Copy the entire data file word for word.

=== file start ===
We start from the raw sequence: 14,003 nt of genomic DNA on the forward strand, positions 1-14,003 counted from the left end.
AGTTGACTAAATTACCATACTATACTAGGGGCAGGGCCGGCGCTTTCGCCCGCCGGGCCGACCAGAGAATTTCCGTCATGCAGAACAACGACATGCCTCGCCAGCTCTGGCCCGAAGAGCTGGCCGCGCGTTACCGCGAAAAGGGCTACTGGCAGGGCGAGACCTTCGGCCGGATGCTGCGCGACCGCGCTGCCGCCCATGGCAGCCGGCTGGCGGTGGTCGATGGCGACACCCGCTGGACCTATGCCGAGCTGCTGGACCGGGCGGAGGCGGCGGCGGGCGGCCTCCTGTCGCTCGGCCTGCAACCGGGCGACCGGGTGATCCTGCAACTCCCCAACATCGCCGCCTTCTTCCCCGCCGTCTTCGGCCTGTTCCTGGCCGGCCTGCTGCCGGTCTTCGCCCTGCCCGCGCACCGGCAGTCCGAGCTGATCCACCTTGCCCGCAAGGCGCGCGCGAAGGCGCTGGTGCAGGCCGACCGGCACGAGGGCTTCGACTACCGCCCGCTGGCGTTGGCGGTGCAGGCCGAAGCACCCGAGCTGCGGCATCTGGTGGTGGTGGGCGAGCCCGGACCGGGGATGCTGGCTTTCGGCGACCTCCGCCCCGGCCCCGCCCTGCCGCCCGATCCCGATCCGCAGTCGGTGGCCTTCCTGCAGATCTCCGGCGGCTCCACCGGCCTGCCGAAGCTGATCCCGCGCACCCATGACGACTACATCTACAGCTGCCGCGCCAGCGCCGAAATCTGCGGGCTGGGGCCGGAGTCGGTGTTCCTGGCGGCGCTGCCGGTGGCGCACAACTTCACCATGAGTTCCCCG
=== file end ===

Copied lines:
We start from the raw sequence: 14,003 nt of genomic DNA on the forward strand, positions 1-14,003 counted from the left end.
AGTTGACTAAATTACCATACTATACTAGGGGCAGGGCCGGCGCTTTCGCCCGCCGGGCCGACCAGAGAATTTCCGTCATGCAGAACAACGACATGCCTCGCCAGCTCTGGCCCGAAGAGCTGGCCGCGCGTTACCGCGAAAAGGGCTACTGGCAGGGCGAGACCTTCGGCCGGATGCTGCGCGACCGCGCTGCCGCCCATGGCAGCCGGCTGGCGGTGGTCGATGGCGACACCCGCTGGACCTATGCCGAGCTGCTGGACCGGGCGGAGGCGGCGGCGGGCGGCCTCCTGTCGCTCGGCCTGCAACCGGGCGACCGGGTGATCCTGCAACTCCCCAACATCGCCGCCTTCTTCCCCGCCGTCTTCGGCCTGTTCCTGGCCGGCCTGCTGCCGGTCTTCGCCCTGCCCGCGCACCGGCAGTCCGAGCTGATCCACCTTGCCCGCAAGGCGCGCGCGAAGGCGCTGGTGCAGGCCGACCGGCACGAGGGCTTCGACTACCGCCCGCTGGCGTTGGCGGTGCAGGCCGAAGCACCCGAGCTGCGGCATCTGGTGGTGGTGGGCGAGCCCGGACCGGGGATGCTGGCTTTCGGCGACCTCCGCCCCGGCCCCGCCCTGCCGCCCGATCCCGATCCGCAGTCGGTGGCCTTCCTGCAGATCTCCGGCGGCTCCACCGGCCTGCCGAAGCTGATCCCGCGCACCCATGACGACTACATCTACAGCTGCCGCGCCAGCGCCGAAATCTGCGGGCTGGGGCCGGAGTCGGTGTTCCTGGCGGCGCTGCCGGTGGCGCACAACTTCACCATGAGTTCCCCG